3 star, adult

Review: Triple Chocolate Cheesecake Murder by Joanne Fluke

Hannah Swensen #27

Spring has sprung in Lake Eden, Minnesota, but Hannah Swensen doesn’t have time to stop and smell the roses–not with hot cross buns to make, treats to bake, and a sister to exonerate!

Hannah’s up to her ears with Easter orders rushing in at The Cookie Jar, plus a festive meal to prepare for a dinner party at her mother’s penthouse. But everything comes crashing to a halt when Hannah receives a panicked call from her sister Andrea–Mayor Richard Bascomb has been murdered…and Andrea is the prime suspect.

Even with his reputation for being a bully, Mayor Bascomb–or “Ricky Ticky,” as Hannah’s mother likes to call him–had been unusually testy in the days leading up to his death, leaving Hannah to wonder if he knew he was in danger. Meanwhile, folks with a motive for mayoral murder are popping up in Lake Eden. Was it a beleaguered colleague? A political rival? A jealous wife? Or a scorned mistress?

As orders pile up at The Cookie Jar–and children line up for Easter egg hunts–Hannah must spring into investigation mode and identify the real killer…before another murder happens!

This is a pretty generous 3 Drink Me Potions rating from me. I would say realistically it’s closer to a 2.5 for sure. That being said, these books are kind of a guilty pleasure for me. Not always the most quality, but definitely an easy and lighthearted read, full of recipes for distractions. So no matter the quality of the writing, I find myself picking up one of these novels once in a while just to satisfy (perhaps that younger) part of me.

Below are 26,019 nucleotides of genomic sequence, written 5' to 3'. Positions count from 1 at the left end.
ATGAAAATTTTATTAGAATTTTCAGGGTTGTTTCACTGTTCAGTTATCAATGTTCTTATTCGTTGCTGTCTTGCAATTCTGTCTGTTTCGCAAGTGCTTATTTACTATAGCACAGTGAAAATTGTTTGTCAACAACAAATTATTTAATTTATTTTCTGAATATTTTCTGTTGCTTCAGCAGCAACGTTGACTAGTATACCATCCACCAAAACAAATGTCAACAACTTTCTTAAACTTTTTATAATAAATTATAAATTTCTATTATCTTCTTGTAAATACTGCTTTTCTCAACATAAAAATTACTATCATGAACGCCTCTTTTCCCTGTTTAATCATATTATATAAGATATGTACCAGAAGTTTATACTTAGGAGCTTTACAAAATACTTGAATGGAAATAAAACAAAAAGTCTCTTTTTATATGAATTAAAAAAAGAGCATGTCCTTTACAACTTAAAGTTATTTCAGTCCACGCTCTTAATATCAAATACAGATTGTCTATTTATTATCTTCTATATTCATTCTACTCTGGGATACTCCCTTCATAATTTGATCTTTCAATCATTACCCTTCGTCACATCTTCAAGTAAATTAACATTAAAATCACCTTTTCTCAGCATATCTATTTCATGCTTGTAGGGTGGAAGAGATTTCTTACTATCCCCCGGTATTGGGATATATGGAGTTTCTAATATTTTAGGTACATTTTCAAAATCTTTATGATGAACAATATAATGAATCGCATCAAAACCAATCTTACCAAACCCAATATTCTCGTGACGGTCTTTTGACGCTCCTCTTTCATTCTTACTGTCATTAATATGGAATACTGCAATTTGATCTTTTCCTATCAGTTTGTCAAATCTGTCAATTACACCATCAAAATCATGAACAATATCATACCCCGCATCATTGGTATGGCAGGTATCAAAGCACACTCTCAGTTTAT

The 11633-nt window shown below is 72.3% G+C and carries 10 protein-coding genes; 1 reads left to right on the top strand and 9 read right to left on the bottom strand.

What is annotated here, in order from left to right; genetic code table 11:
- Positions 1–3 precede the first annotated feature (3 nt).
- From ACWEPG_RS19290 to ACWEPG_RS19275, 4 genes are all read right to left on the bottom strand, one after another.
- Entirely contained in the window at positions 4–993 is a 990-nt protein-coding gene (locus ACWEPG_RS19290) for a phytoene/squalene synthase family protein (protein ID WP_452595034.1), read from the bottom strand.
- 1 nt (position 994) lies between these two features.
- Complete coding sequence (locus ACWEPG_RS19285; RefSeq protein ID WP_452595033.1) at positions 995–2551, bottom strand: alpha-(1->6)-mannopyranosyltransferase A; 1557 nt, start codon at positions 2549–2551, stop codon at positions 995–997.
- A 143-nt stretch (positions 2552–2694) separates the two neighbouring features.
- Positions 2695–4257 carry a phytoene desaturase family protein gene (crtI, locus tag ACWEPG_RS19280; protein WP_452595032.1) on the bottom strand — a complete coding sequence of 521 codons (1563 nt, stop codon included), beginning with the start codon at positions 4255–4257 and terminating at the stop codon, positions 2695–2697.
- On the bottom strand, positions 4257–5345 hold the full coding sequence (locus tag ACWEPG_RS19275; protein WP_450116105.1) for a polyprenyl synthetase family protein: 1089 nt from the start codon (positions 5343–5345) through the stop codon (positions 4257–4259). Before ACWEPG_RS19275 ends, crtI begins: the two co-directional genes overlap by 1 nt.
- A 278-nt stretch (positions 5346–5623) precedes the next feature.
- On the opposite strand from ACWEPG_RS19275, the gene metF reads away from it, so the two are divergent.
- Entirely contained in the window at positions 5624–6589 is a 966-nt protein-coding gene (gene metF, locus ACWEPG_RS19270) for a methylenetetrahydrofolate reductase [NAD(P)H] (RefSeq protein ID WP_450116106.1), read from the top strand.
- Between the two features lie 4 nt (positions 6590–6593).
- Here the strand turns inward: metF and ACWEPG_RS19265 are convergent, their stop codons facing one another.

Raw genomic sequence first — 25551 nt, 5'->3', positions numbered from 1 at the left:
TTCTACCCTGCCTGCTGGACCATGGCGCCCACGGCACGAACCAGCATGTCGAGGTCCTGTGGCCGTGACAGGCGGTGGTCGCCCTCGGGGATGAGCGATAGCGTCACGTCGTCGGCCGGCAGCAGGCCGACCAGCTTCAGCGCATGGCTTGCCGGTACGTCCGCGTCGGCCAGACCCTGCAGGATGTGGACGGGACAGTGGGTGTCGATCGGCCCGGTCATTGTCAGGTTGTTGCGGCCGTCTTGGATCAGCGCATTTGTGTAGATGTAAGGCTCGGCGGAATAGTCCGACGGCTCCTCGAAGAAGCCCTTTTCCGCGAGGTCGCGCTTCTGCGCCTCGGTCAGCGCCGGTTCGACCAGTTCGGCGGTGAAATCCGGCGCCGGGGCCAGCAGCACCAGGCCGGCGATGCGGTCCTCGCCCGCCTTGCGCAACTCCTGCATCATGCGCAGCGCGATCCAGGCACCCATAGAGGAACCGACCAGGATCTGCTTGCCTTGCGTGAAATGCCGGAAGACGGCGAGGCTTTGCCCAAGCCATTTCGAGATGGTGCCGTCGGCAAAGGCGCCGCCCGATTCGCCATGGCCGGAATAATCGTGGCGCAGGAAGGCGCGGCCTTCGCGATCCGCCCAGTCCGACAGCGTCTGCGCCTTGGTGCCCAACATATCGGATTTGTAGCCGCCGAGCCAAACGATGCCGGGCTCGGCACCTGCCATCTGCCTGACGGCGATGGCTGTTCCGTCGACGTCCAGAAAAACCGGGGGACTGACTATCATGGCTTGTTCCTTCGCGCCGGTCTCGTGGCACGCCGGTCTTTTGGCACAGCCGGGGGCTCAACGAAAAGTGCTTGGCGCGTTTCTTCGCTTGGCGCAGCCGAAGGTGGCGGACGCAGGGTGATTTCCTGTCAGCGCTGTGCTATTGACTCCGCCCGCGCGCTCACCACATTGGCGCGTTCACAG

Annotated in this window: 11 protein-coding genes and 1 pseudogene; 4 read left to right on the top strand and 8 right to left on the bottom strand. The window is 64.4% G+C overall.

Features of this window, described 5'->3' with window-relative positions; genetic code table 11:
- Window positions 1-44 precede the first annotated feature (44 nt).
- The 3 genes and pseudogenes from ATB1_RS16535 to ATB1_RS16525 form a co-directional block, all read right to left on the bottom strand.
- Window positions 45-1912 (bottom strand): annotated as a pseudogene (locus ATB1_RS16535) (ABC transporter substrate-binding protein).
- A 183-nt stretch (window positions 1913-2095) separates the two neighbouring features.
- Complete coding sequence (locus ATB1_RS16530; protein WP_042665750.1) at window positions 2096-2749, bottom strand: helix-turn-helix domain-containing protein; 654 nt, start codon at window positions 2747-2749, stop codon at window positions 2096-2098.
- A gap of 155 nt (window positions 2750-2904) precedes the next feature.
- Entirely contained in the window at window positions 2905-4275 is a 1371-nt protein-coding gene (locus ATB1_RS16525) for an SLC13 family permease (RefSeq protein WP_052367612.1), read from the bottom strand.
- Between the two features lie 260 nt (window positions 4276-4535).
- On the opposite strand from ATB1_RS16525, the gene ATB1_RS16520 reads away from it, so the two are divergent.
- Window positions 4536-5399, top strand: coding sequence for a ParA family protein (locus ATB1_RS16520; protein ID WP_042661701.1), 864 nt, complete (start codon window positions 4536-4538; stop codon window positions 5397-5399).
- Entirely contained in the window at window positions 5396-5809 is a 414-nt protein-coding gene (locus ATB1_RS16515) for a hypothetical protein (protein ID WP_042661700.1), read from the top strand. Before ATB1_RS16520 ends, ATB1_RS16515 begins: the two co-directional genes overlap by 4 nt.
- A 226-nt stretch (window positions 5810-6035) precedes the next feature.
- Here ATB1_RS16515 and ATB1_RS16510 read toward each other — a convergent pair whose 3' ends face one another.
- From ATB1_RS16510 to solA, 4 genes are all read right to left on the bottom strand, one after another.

I do have my qualms about this one. I recently read one of the author’s first books in the series, and I thought it was so much more well written. Now, I haven’t really read them in order nor have I done an in depth analysis to say whether this is a pattern or not, but I definitely enjoyed that other book (Chocolate Chip Cookie Murder) way more as a lighthearted murder mystery with the amateur detective trope.

This particular book had way too much filler (and seemingly way more recipes, though those I don’t mind), but that reduced the plot to have little essence. Comparing to what I was expecting coming off reading the other book, this one left a lot to be desired.

Triple Chocolate Cheesecake Murder follows the amateur detective but expert baker, Hannah Swensen, as she investigates yet another murder in her small town called Lake Eden. When the widely unpopular mayor is suddenly put out of commission, the list of suspects stretches on and on. How will Hannah be able to eliminate all the suspects in order to figure out the killer’s identity?

Continue reading “Review: Triple Chocolate Cheesecake Murder by Joanne Fluke”
top ten tuesday

Top Ten Tuesday: Books with Nature Covers

Top Ten Tuesday was created by The Broke and the Bookish in June of 2010 and was moved to That Artsy Reader Girl in January of 2018. It was born of a love of lists, a love of books, and a desire to bring bookish friends together.

Good morning everyone on this hopefully bright and lovely Tuesday! TTT is back and ready to show some love on gorgeous covers with nature themes on it. Maybe I just don’t read enough books with actual picturesque covers instead of designs, but I struggled more than I thought I would on this topic.

Hope you enjoy the selection I’ve picked out! If you have some wonderful covers you want to suggest that is fitting for the theme, let me know in the comments below! While I like to think I don’t judge a book by its cover, let’s be honest, it does help a little if it’s something absolutely gorgeous!

  1. The Great Pursuit by Wendy Higgins
  2. Dream On by Kerstin Gier
  3. You Have a Match by Emma Lord
  4. Ice Kissed by Amanda Hocking
  5. The Perfect Escape by Suzanne Park
  6. Maybe This Time by Kasie West
  7. Distant Echoes by Colleen Coble
  8. A Treason of Thorns by Laura E. Weymouth